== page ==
The tragic death of Scoop and Charger epitomizes the love and sacrifice of two horses
Scoop came into our lives in October 2005, a beautiful black Tennessee Walker with a white blaze and three white socks. He was gentle, very smart and as playful as a boy can be. About a year later, we acquired his brother Charger. They instantly bonded and we promised them they would be together for the rest of their lives.
On the night of June 21, 2010, my husband and I were awakened by a phone call from my daughter. The news was bad. Charger was dead and Scoop was not doing well. They had been attacked by Africanized Bees.
The owner of the ranch told me that the horses were attacked a few hours earlier and the fire department, the on-call vet and several people on the ranch were trying to save them. Veterinarian Dr. Wayne McNeil told me Charger died a few hours earlier and he was trying to save Scoop.
Scoop and Charger had been stung by thousands of Africanized bees, and the massive poison in their systems could not be overcome. Scoop died just hours after Charger.
SEQUENCE OF EVENTS
Earlier that evening, one of the ranch aides was walking by the stalls at feeding time and he saw Charger on the ground. After contacting the ranch owner, who immediately called the fire department and the vet, the ranch hand discovered that both horses were covered in bees. When he shook the stall to try to scare the bees, the bees attacked him. He ran into an adjacent building and tried to shake them off. A boarder and her 10-year-old son ran over to investigate and were also attacked. They ran into the same building. All three were stung on the face and arms but thankfully are going to be OK.
When the firemen arrived, they were astounded by what they saw. They had never seen so many bees. They suited up and taped their gloves and boots for added protection. They gently sprayed the horses with water in an attempt to chase the bees away. Once they removed as many bees as they could, they opened Scoop’s stall to let him flee. He would not leave his brother. After much urging, he left the stall and ran to the other side of the property. As he was running and rolling, Dr. McNeil, the vet, arrived. He caught Scoop and gave him injections for pain and antihistamines, and did the same for Charger. But it was impossible to save them. They had too much poison in their systems.
The next morning I contacted Debra Saum in San Diego, a dear friend and wonderful animal communicator who has known us and spoken with “the boys” many times. I needed her to help me try to understand what happened.
The first thing Debra asked me was if the horses were distanced from the herd at the ranch. I told her yes, they had been moved that morning into two new stalls that had been built for them under the shade of a tree. She told me that was OK with them; they were happy being together.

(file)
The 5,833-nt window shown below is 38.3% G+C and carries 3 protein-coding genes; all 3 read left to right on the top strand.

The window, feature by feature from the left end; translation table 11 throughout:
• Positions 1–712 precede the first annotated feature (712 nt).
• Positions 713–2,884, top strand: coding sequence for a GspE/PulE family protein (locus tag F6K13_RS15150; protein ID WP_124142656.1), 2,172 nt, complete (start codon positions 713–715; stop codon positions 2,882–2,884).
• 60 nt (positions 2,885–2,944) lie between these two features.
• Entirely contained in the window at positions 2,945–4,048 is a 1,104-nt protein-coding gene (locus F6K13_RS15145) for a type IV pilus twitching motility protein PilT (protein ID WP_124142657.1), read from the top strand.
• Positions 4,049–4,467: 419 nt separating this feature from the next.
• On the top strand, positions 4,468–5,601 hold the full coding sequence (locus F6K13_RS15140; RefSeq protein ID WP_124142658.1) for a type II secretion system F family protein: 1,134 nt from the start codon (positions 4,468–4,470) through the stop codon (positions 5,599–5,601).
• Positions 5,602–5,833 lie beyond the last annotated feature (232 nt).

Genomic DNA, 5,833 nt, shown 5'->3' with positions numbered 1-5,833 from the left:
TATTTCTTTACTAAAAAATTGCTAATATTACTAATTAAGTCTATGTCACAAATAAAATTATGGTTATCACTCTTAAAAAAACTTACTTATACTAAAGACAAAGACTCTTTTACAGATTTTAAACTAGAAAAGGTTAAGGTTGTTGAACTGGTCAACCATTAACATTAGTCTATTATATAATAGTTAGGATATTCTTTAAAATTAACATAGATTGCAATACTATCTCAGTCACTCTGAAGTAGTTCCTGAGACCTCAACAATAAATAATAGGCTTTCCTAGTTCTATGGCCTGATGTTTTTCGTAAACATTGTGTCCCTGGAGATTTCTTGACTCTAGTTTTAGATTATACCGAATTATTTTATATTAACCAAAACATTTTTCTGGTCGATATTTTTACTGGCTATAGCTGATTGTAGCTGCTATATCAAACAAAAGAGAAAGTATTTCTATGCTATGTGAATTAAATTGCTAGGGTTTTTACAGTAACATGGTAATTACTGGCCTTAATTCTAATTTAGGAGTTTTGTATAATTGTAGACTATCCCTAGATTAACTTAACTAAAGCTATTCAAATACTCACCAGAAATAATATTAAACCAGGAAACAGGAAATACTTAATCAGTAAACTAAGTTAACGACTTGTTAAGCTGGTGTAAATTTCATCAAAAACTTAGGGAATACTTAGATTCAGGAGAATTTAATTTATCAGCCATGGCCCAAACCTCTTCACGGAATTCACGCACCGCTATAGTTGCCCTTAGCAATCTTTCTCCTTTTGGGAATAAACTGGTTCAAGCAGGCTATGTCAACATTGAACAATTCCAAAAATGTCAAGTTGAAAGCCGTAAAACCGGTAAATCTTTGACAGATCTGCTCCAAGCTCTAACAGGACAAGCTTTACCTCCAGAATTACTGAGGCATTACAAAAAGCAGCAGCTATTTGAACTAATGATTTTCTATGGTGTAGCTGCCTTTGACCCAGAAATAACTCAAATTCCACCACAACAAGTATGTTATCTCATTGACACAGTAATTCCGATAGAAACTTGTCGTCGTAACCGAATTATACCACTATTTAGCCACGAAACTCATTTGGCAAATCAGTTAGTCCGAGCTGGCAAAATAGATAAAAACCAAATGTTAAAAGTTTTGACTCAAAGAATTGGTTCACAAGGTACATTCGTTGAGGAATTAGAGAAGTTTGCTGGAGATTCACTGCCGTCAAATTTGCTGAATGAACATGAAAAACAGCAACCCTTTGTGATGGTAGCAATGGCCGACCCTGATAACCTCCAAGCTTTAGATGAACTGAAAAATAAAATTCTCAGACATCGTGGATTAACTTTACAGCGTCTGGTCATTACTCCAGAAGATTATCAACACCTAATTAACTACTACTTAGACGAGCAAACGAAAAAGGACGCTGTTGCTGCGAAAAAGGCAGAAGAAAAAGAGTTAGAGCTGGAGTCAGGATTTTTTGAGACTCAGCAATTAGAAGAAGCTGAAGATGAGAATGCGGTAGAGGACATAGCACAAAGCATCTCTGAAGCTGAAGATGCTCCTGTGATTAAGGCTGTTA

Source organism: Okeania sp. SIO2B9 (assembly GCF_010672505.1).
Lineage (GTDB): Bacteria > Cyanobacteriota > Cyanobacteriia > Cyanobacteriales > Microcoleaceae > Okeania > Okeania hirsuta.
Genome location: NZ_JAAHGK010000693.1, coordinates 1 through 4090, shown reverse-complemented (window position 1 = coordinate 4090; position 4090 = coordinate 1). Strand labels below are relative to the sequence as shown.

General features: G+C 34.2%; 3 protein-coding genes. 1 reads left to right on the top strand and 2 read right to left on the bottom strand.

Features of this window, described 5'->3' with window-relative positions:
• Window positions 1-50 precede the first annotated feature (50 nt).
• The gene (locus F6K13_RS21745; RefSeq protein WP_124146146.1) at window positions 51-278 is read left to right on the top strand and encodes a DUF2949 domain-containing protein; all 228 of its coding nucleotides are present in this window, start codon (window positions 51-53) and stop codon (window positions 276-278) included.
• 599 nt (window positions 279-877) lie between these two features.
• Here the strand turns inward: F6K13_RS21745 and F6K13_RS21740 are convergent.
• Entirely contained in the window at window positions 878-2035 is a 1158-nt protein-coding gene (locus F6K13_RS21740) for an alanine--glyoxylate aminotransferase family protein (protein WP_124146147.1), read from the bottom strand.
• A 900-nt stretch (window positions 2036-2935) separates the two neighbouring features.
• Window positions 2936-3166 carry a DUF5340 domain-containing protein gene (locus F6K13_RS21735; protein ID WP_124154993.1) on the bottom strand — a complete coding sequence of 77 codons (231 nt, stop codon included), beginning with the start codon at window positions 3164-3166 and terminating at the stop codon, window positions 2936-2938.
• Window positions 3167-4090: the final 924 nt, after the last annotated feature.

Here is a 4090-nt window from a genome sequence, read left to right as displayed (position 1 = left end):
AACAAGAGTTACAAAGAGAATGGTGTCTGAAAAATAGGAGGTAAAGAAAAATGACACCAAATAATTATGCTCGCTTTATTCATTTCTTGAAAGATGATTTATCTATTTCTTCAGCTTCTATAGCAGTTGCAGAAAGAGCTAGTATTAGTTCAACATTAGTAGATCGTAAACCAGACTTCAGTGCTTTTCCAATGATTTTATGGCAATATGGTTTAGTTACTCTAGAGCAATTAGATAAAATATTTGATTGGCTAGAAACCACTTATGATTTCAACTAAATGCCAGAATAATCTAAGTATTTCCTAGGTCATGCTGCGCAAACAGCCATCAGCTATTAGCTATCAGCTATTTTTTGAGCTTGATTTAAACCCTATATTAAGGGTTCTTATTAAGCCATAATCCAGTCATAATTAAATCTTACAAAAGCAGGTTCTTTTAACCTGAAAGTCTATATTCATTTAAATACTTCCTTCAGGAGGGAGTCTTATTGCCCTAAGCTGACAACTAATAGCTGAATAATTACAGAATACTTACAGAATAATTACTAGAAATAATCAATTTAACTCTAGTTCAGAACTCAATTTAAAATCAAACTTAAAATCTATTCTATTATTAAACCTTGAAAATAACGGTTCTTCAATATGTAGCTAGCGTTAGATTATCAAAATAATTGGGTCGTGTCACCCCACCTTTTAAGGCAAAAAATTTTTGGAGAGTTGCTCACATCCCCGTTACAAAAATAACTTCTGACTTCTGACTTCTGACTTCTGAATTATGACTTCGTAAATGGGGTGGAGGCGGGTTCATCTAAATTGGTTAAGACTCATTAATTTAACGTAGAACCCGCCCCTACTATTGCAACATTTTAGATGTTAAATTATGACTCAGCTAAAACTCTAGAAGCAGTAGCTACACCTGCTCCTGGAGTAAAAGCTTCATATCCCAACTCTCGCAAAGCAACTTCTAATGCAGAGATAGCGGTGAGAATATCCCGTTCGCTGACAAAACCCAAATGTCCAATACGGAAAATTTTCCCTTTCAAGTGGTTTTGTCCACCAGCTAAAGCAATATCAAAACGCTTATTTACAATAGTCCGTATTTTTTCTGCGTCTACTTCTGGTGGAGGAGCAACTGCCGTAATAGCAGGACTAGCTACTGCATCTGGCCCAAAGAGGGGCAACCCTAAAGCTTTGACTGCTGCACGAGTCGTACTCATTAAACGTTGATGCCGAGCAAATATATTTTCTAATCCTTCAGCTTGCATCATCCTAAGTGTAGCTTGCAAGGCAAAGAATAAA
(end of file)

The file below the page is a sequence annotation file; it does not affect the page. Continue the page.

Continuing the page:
SCOOP AND CHARGER “TELL” THEIR STORY
Through Debra, we learned the horses were playing that night and their energy disturbed the bees. The bees were ready to park, not yet an established hive. Normally when bees park they are not agitated, but with the energy the horses created, they sensed a threat to their queen so they attacked. Charger was attacked first, then Scoop. Scoop had to make a tough decision: flee or stay with Charger. Scoop stayed to help his brother pass on.
Debra told me animals understand that death is a transition, they give in to it and do not worry. Native American teachings tell us when a prey animal is hunted by a predator they both agree to the death. The spirit leaves the animal that is dying before there is any suffering. This happens in a nanosecond.
The strongest image she received from both boys was they were willing to give up their lives to save the other horses. They do not feel the same way about death that we do. “We are the epitome of accomplishing a good death. We are strong and we are loved and we can sacrifice ourselves.”
Animals don’t look at death as a bad thing. They died a good death, a dramatic and honorable death. “We are saving many horses’ lives.”
Things this dramatic happen for a reason. There is a blessing here and it will start to show itself in time. I thanked Debra for her incredible message from the boys and felt the peace of understanding.
So many people tried to save two beautiful horses and I thank them for that. They could not understand what had happened because they had never seen anything like this. But I knew because Scoop and Charger had told us the story.
If you ever doubt the nobility, love and loyalty of a horse, please remember my story.
Nikki Tropodes can be reached at email@example.com. See the “Talking Art” of Animal Intuitive Debra Saum at www.debrasaum.com . Contact Debra at 858-759-9760 or firstname.lastname@example.org